With one weekend down and one to go, Coachella 2013's pretty much in full swing. That means your Instagram/Twitter/Facebook/Vine/Everything feeds are spewing enough concert weirdness/pool party/desert vacation pics to trigger your own quest for revenge by seeking out the best live shows here to make up for the fact that you aren't there.
Here are four ways to ease your aches and pains:
Don't let their almost-full-blown-mainstream status deter you from forking over the cash for this show; Baltimore heroes Beach House still deliver one of the most gorgeous performances in the game today. Vocalist/key master Victoria Legrand and guitarist Alex Scally never half-ass a single verse or chorus, and somehow make each spacious, free-floating, commanding and immersive song sound big enough to get completely lost in. No doubt you've heard their latest LP Bloom a few times over (we fell hard for it last year), but in case you needed a reminder, here you go:
While the world waits for Nine Inch Nails to crawl out of its dark hole, it must make do with the sounds of Trent Reznor's other machine-born band, How to Destroy Angels–and that's not a bad bargain. Reznor's band with his wife Mariqueen Maandig, regular collaborator Atticus Ross and visual artist Rob Sheridan isn't some Nine Inch Nails retread, but a whole new beast that's just as immersive as its creator's original project. Whether it's as compelling remains to be seen. The band's newest album Welcome Oblivion, a slab of atmospheric instrumentals, soft expanses of industrial sound, grinds, chirps, tinges of exotica, and Maandig's whispery, come-hither croons poses many more musical questions than it answers, but asserts itself as something that's best taken in in person–you'll want to feel that low end in your guts and let the lights and sights scramble your brain rather than take it in as a 2D experience through headphones.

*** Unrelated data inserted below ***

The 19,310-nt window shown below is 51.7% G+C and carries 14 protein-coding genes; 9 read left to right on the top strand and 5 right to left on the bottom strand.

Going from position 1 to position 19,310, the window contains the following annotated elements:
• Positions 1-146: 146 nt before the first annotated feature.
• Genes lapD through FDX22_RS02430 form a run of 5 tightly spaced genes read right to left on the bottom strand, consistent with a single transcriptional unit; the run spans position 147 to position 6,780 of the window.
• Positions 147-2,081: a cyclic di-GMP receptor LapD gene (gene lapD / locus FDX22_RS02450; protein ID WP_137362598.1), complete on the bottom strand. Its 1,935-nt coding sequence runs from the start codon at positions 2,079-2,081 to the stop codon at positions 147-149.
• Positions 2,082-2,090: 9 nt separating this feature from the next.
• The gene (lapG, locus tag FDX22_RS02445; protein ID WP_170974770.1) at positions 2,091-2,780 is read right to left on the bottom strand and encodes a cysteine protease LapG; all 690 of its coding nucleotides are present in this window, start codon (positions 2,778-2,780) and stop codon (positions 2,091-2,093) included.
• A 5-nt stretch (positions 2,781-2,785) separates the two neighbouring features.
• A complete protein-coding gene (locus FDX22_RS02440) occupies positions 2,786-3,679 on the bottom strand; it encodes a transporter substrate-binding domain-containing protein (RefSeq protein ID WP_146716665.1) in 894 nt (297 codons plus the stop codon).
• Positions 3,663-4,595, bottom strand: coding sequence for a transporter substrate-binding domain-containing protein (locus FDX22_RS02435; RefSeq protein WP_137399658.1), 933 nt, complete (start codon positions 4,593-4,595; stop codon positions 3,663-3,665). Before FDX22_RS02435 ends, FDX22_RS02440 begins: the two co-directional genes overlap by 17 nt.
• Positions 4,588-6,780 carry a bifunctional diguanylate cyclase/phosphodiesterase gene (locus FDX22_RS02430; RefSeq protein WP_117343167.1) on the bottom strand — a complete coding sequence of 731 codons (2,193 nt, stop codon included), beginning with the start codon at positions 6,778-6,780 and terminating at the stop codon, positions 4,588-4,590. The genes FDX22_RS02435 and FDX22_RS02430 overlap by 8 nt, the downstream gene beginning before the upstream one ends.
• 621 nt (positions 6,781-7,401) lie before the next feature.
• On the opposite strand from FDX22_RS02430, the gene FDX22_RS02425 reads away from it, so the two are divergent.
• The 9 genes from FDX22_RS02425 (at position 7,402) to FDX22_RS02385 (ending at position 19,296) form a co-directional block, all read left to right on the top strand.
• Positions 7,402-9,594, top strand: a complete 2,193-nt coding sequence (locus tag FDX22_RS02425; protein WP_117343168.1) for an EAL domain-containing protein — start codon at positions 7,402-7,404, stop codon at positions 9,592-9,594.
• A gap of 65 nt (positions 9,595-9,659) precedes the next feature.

When you lay the needle on a King Khan & BBQ Show record, you might think it was something your mom might've played a little too loudly in her own bedroom back in the 60s. But the deeper you get, you'll realize this band doesn't only deal in that dusty record shop relic charm, thanks to their sly mix of soul, punk, and even doo wop spliced into each little slice of sound. And things get taken to crazy new levels when you see this Canadian duo live; despite their barebones set up King Khan, a wild man born to be on stage, shows a lot of skin and wails and moves like a garage-dwelling James Brown for the 21st Century, while Mark Sultan's angelic, Sam Cooke-esque pipes and guitar style are enough to get any audience in full shakedown mode.
This is the kind of band that we have a feeling wouldn't be caught dead at Coachella–and that's why we love 'em. SF post punk purveyors Wild Moth are known for dissolving their audience into sweating, shin-kicking, crowd-surfing maelstroms, fueled by temple-destroying drums and sludgy, melodic guitars lines. Pack into Bottom of the Hill, expect to dodge flailing elbows, and revel in this anti-Coachella camaraderie. Marijuana optional (it is 4/20 after all).